"When the ball came off Thomson's bat, I thought I had a chance to catch it," Pafko said years later. "But it was a line drive, and that left-field wall in the Polo Grounds was just 315 feet from the plate. When we both played in Milwaukee a few years later, Bobby was my roommate and one of my best friends."
A frequent celebrity at Cubs events, Pafko always felt at home with the Cubs.
"People still remember me as a Cub,'' Pafko once told the Daily Herald. "I spent my first 7½ years with the Cubs. When I get fan mail, I get it from the second or third generation: 'My dad talks about you. My grandfather talks about you being a Cub.' So I think people recognize me as being with the Cubs. … I feel at home. I still feel like I'm a Cub."
In his hometown of Boyceville, Wis., where the local ballfield in the town of 1,100 is named in his honor, the metal image of Pafko swinging a bat depicts him in a Cub uniform, says longtime friend and Boyceville resident Dave Laberee, 81. The dairy farm where Laberee grew up was on the school bus route with the Pafko farm.
"We met when Andy was a senior in high school and I was a first-grader," Laberee says. Pafko was a star athlete in football, basketball and track, but the two-story brick school didn't have a baseball team.
"On Sunday afternoons, Andy would play in the Dunn County League," Laberee says, noting that Pafko was a standout on the Connersville team in the amateur league. Baseball legend Bill Veeck, who owned a minor league team then, signed Pafko to a contract and later sold him to the Cubs.
"He was a big, strong guy. When he left the farm, they were still working with horses and milking the cows twice a day by hand," says Laberee, adding that Pafko credited his hand strength to his milking days.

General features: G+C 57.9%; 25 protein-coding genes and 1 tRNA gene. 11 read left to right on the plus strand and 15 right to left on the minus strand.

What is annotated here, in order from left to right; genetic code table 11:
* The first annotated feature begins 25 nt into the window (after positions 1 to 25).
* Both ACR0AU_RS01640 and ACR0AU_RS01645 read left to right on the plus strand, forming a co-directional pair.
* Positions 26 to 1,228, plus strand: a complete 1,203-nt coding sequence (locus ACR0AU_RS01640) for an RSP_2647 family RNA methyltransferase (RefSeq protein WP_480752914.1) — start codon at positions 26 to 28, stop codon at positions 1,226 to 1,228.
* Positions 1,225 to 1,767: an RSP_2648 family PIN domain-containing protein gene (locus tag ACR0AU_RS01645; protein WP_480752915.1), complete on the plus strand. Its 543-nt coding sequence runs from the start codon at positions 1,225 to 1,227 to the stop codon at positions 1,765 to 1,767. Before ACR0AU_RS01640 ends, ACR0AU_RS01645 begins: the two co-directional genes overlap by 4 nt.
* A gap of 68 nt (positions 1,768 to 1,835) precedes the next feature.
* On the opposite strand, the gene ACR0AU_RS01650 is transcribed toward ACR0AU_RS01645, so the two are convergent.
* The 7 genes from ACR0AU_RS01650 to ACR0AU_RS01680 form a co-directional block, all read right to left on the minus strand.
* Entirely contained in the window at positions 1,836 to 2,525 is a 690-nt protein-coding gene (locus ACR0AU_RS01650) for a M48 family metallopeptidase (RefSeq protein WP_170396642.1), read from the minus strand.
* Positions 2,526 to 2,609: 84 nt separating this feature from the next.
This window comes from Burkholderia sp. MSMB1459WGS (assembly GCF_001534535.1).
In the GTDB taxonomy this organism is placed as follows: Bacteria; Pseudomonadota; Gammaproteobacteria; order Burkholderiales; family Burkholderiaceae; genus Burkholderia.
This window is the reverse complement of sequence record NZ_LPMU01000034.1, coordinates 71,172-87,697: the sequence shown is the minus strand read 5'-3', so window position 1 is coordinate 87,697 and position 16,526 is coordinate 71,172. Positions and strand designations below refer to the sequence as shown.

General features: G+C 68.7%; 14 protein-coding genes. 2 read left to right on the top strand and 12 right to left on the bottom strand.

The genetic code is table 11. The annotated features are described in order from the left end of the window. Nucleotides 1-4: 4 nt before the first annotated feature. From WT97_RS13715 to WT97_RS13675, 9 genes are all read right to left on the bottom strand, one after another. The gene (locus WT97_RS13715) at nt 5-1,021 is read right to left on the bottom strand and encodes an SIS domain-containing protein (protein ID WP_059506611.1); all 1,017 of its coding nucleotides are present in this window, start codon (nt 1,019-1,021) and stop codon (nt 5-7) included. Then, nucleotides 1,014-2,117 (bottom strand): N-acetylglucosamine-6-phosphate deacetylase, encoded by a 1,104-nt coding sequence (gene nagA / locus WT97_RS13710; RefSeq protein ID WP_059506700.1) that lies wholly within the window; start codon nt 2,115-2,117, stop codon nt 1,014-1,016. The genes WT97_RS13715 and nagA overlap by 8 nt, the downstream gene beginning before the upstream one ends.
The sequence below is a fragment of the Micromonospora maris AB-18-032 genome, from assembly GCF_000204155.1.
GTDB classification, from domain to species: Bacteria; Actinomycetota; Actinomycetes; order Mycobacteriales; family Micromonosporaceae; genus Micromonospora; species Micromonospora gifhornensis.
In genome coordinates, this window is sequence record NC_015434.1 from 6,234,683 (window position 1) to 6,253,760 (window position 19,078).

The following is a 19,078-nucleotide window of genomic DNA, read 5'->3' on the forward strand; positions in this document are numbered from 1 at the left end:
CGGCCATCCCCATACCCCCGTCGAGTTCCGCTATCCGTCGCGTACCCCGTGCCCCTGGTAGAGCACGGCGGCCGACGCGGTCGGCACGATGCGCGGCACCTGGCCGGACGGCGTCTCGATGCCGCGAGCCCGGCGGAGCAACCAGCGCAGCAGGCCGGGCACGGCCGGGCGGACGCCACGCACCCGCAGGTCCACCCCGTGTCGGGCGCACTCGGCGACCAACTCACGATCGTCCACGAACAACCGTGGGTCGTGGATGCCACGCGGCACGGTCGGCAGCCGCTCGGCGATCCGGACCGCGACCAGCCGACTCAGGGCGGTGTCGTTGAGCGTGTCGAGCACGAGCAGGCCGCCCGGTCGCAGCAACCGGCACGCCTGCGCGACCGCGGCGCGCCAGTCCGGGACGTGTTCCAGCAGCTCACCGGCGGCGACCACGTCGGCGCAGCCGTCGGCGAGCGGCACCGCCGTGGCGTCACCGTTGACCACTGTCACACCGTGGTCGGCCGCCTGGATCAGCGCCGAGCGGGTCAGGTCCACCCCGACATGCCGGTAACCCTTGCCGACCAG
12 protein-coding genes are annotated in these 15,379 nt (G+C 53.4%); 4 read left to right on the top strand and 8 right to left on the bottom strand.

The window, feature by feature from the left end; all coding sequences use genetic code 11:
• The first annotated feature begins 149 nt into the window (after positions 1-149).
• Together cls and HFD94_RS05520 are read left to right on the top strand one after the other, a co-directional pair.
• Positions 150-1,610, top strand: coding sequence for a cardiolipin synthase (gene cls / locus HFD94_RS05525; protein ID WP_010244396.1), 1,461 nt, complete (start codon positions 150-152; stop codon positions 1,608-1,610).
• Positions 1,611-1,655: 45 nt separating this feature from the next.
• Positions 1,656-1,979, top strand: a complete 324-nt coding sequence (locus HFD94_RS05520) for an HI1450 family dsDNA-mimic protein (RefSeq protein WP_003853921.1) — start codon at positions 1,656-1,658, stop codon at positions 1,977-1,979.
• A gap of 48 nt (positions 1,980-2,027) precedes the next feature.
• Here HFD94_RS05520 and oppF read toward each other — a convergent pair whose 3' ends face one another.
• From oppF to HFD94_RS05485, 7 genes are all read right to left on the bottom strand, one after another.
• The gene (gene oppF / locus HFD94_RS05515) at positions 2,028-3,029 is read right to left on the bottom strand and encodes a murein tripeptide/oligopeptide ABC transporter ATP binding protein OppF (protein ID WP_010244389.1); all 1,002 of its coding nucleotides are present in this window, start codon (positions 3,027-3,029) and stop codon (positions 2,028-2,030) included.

"He had the biggest hands. When he'd shake your hand, it would just about break it," remembers Tim Schaap, a former Mount Prospect Park District commissioner who says the smiling Pafko always treated fans well. "People would bring baseballs out to have him sign, and he'd never turn them down."
Living in a house just off the golf course's third hole, Pafko "was a good little golfer who'd shoot in the 80s," Esposito says. Whether he was on the golf course, on the ballfield, with his wife, Ellen, or helping with a charity, Pafko was a "great teammate," Esposito says. "He was really an asset to have on my team and really for Mount Prospect."
Pafko made friends and fans wherever he went.
"Oh, gee, he always was very much the gentleman, very cooperative about signing autographs or getting pictures taken," remembers Laberee, who kept a scrapbook of Pafko's career. "He'd come back for a visit every year. He always came to our house first thing and he'd always want to see my scrapbook. It's as thick as a Sears catalog. I thought that much of him."
As the best player on Cubs teams that always came up short, Pafko knew the pain of all Cubs fans.
"I just wanted the Cubs to win so bad," Pafko told the Daily Herald in 1999. "Win, lose or draw, rain or shine, the fans in Chicago are the most loyal ever. It is too bad they can't be rewarded for their loyalty."